394186 Ferroelectric BTO on Si (001) for High-Efficiency Solar Cell Heterostructures

Monday, November 17, 2014: 10:10 AM
M109 (Marriott Marquis Atlanta)
Emma Kaeli, Northeastern University, Boston, MA

Ferroelectric oxides such as barium titanate (BTO) have recently become a topic of interest in relation to thin-film solar cell production due to the material’s stability at a wide range of temperatures, its spontaneous polarization, and the potentially low-cost of production. Integration of BTO on silicon could enable the creation of highly efficient solar cells, as BTO’s ferroelectric properties encourage the detachment of photo excited electrons.  We have previously demonstrated successful integration of BTO on silicon carbide (SiC) substrates, using a magnesium oxide (MgO) heteroepitaxial layer to enable single-crystal orientation of the BTO film deposited on SiC.1 BTO has also been successfully grown on silicon substrates, but  with the use of strontium titanate (STO) and MgO buffer layers to resist formation of SiO2.2 Integration of BTO on Si with a single MgO interface layer would decrease interfacial losses in a final solar cell device.  Based on previous work with SiC, we believe a single interface can be possible by controlling the surface interactions during film growth.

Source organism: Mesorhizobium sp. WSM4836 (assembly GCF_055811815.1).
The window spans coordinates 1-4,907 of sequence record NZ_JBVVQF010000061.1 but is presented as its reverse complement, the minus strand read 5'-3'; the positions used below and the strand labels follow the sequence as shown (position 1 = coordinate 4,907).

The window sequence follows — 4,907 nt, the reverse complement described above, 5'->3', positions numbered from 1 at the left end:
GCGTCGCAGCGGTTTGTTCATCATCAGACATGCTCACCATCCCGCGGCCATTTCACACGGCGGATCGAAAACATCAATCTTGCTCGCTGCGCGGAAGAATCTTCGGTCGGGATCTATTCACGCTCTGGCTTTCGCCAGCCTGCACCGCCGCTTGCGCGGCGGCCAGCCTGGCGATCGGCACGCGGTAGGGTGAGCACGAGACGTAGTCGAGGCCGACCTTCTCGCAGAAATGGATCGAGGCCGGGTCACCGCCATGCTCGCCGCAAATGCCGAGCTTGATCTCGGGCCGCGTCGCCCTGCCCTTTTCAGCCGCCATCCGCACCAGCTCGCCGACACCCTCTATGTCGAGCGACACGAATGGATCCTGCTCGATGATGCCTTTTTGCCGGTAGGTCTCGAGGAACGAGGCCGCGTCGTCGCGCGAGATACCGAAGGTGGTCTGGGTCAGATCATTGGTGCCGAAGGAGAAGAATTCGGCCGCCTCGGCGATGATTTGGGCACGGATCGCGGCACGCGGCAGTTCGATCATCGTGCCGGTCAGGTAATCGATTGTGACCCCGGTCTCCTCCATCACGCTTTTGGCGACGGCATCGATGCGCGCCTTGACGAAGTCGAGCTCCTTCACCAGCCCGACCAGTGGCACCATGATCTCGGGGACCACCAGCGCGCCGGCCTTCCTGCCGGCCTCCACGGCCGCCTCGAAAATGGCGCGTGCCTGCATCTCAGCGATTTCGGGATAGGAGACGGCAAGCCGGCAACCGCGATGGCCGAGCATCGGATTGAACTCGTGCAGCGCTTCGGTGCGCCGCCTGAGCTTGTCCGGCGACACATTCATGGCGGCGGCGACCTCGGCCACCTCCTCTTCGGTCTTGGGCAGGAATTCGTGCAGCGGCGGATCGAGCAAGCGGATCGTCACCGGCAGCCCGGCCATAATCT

In this research, MgO is grown on Si (001) substrates in an ultrahigh vacuum (UHV) environment using a number of growth methods including molecular beam epitaxy (MBE) and sputtering.   In comparing differences in surface structure using reflection high-energy electron diffraction (RHEED) and surface chemistry using X-ray photoelectron spectroscopy (XPS), we can understand surface interactions between Si, Mg, and O.  By understanding the relationship between atomic level interactions and ultimate film characteristics, we can engineer the most effective process for BTO integration on Si. The substrates are cleaned using wet chemicals to create a hydrogen-terminated surface that resists contamination from laboratory exposure.  XPS and RHEED are used to verify the lack of contamination on the surface and proper crystallographic orientation. Contaminant levels of 7.61 % oxygen (0.15 O/Si ratio) and 18.0% carbon (0.31 C/Si ratio) are the most successful results that have thus far been attained. XPS and RHEED will serve to confirm proper growth of MgO (001) on Si and determine thickness of the MgO film. BTO is then grown on the correctly-oriented MgO film using MBE, as has already been demonstrated on MgO/SiC substrates.1 This presentation will discuss cleaning and growth conditions for successful production of high quality BTO on Si using the single MgO interface layer.

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